Crude is little changed in the O/N session ($74.94 -1c). Crude prices felt the heat yesterday, declining from a one week high as investors locked in profits. Earlier, the commodity rose on the back of China’s import fuel data (net imports +2m-metric tones to +22.14m), setting up the market nicely to offload winning positions ahead of an anticipated softer US sales data tomorrow. Last week, the black-stuff had a + 5.5% gain, the biggest rally in six weeks, as a drop in jobless claims ‘bolstered speculation the country would sustain its economic recovery’. The earning’s season and an equity market finding it difficult to maintain traction will pressurize commodities, as will cooler weather being predicted coupled with no threats of hurricanes in the Gulf of Mexico. Last week’s EIA report revealed a drawdown of -5m barrels, somewhat inline with market expectation because of hurricane Alex, but, it was the other subcategories that were capable of reining in the price advance. Data showed an increase of +1.3m barrels for gas stockpiles and an increase of +300k for distillates stocks (heating and oil). While the headline for crude is bullish, the numbers for gas was bearish. Analysts believe that the gas markets numbers continue to show ‘lackluster demand and will put pressure on the entire energy complex in the days to come’. The EIA revealed a larger than expected increase in natural-gas stockpiles to +78 bcf vs. +60 bcf’s. Currently there are too many negative variables that support the bear’s short positions with speculators preferring to sell on rallies.
The ‘yellow metal’ had the largest rally on Friday in three week’s as investors demanded the commodity that had been trading close to its technical lows for a few day’s. Investors continue to weigh ‘the signs of hope in the US labor market against concerns of impending European bank stress-tests (July 23). Yesterday, with consolidation the name of the game, the metal pared some of its advances on speculation that a strengthening dollar will erode demand for the precious metal as an alternative asset. Technically, the bullish sentiment has been on hiatus with profit taking testing the medium term support levels. Fundamentally, in the short term the metal will find it difficult to rally aggressively, as historically, this is the ‘slowest’ season for physical demand. India, the world’s biggest consumer, expects imports to plunge as much as -36% this year. Despite this, longer term view, market concerns over global economic growth is supporting the ‘yellow’ metal, at least until the technical support of $1,175-80 is broken. Year-to-date, the commodity has gained +11.5% as investors have been content in using the commodity as a hedge against any European holdings, believing that the EUR has not bottomed out just yet ($1,204 +$5)!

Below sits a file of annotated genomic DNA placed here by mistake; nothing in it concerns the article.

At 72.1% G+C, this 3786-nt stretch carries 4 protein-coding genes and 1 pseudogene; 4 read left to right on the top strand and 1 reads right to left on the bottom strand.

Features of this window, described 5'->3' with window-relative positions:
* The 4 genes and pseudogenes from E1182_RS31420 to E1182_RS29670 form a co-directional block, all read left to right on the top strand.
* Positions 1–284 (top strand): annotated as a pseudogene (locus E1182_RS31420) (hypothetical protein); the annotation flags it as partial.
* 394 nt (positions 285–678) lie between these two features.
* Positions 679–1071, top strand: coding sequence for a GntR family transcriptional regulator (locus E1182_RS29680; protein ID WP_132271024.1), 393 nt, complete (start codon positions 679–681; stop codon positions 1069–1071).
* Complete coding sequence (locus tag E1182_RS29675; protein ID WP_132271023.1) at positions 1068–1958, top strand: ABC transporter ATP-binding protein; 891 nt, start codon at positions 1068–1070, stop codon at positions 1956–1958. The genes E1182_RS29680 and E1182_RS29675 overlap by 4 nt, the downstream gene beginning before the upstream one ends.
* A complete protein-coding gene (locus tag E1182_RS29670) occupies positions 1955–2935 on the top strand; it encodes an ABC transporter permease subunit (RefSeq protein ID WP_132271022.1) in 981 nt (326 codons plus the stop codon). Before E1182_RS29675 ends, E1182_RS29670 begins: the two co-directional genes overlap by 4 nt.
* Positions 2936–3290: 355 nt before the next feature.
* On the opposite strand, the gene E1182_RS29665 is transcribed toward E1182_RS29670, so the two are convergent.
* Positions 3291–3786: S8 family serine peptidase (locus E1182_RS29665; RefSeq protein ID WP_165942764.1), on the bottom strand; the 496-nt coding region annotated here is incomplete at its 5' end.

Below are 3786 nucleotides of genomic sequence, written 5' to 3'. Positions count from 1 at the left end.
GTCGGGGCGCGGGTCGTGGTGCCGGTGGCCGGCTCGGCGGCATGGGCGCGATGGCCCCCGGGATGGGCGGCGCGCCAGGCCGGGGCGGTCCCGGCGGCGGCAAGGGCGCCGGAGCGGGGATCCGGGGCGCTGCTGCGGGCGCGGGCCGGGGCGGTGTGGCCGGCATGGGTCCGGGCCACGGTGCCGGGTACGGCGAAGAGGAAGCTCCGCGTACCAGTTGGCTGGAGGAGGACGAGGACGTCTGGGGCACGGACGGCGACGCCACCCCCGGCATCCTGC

The Nikkei closed at 9,537 down -11. The DAX index in Europe was at 6,149 up +72; the FTSE (UK) currently is 5,230 up +63. The early call for the open of key US indices is higher. The US 10-year backed up 3bp yesterday (3.05%) and are little changed in the O/N session. Debt prices remain soft on the back of investors diminishing concerns that the US will slip back into a double dip recession and also on investors radar, is the US governments auction of $69b’s worth of new product this week (3’s $35b, 10’s $22b and Bonds $12b). Throw in a revised IMF forecast for global growth, +4.6% vs. an April estimate of +4.2, warrants dealers to cheapen up the curve and keep 10-year yields above the +3% level to take down product. With the current market sentiment dealers will want to sell product on up-ticks.